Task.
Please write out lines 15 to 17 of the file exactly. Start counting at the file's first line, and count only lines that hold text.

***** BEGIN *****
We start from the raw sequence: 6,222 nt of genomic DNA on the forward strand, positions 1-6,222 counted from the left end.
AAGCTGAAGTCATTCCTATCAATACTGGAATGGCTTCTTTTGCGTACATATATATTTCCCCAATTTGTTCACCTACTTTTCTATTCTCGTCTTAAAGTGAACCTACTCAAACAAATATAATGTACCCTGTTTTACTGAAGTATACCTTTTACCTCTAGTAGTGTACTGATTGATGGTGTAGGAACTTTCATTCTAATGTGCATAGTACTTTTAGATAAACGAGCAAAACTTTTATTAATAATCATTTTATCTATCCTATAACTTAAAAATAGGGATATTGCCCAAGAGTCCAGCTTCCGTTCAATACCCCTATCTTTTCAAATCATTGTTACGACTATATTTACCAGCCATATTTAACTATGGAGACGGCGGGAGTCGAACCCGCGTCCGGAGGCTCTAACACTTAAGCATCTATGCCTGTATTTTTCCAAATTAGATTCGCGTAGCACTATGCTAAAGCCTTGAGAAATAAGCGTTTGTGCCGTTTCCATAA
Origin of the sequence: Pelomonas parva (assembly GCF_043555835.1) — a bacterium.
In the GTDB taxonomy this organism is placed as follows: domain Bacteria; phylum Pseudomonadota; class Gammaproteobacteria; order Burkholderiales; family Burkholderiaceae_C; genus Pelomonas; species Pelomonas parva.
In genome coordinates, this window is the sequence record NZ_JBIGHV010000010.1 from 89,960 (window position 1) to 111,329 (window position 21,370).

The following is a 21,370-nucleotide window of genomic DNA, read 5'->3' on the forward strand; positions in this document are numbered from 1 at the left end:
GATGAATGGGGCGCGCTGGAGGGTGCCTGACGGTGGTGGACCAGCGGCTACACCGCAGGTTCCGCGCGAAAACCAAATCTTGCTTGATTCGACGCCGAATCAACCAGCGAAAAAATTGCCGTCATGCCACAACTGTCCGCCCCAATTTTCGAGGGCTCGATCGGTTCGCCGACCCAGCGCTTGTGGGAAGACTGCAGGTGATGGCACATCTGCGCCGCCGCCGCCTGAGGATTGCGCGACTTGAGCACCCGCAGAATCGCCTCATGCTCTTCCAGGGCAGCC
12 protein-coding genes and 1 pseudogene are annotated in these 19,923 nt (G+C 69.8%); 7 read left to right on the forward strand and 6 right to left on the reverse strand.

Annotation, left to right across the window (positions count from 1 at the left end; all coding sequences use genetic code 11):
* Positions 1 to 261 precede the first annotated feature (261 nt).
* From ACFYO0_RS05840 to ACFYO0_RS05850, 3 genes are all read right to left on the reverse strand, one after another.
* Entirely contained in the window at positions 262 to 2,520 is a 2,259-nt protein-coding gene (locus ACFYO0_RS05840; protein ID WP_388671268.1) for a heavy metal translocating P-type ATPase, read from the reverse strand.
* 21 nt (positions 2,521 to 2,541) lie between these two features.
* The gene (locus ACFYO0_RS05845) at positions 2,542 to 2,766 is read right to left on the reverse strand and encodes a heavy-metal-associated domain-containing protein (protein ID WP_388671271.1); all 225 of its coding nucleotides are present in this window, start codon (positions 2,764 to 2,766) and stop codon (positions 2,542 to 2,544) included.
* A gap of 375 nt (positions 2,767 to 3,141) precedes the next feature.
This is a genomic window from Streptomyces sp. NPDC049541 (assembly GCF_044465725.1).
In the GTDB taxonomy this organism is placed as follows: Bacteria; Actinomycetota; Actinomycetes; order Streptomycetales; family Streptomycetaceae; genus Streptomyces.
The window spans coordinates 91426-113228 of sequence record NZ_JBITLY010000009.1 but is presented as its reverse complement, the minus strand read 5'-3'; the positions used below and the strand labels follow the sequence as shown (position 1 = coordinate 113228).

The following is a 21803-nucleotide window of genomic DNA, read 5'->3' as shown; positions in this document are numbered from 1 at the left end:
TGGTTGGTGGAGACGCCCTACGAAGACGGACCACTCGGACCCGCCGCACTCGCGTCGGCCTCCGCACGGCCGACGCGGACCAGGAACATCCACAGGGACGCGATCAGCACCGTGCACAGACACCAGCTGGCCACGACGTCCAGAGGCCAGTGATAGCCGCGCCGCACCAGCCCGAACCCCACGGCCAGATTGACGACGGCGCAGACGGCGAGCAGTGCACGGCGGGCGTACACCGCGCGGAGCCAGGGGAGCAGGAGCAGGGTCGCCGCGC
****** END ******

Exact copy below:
* A gap of 375 nt (positions 2,767 to 3,141) precedes the next feature.
This is a genomic window from Streptomyces sp. NPDC049541 (assembly GCF_044465725.1).
In the GTDB taxonomy this organism is placed as follows: Bacteria; Actinomycetota; Actinomycetes; order Streptomycetales; family Streptomycetaceae; genus Streptomyces.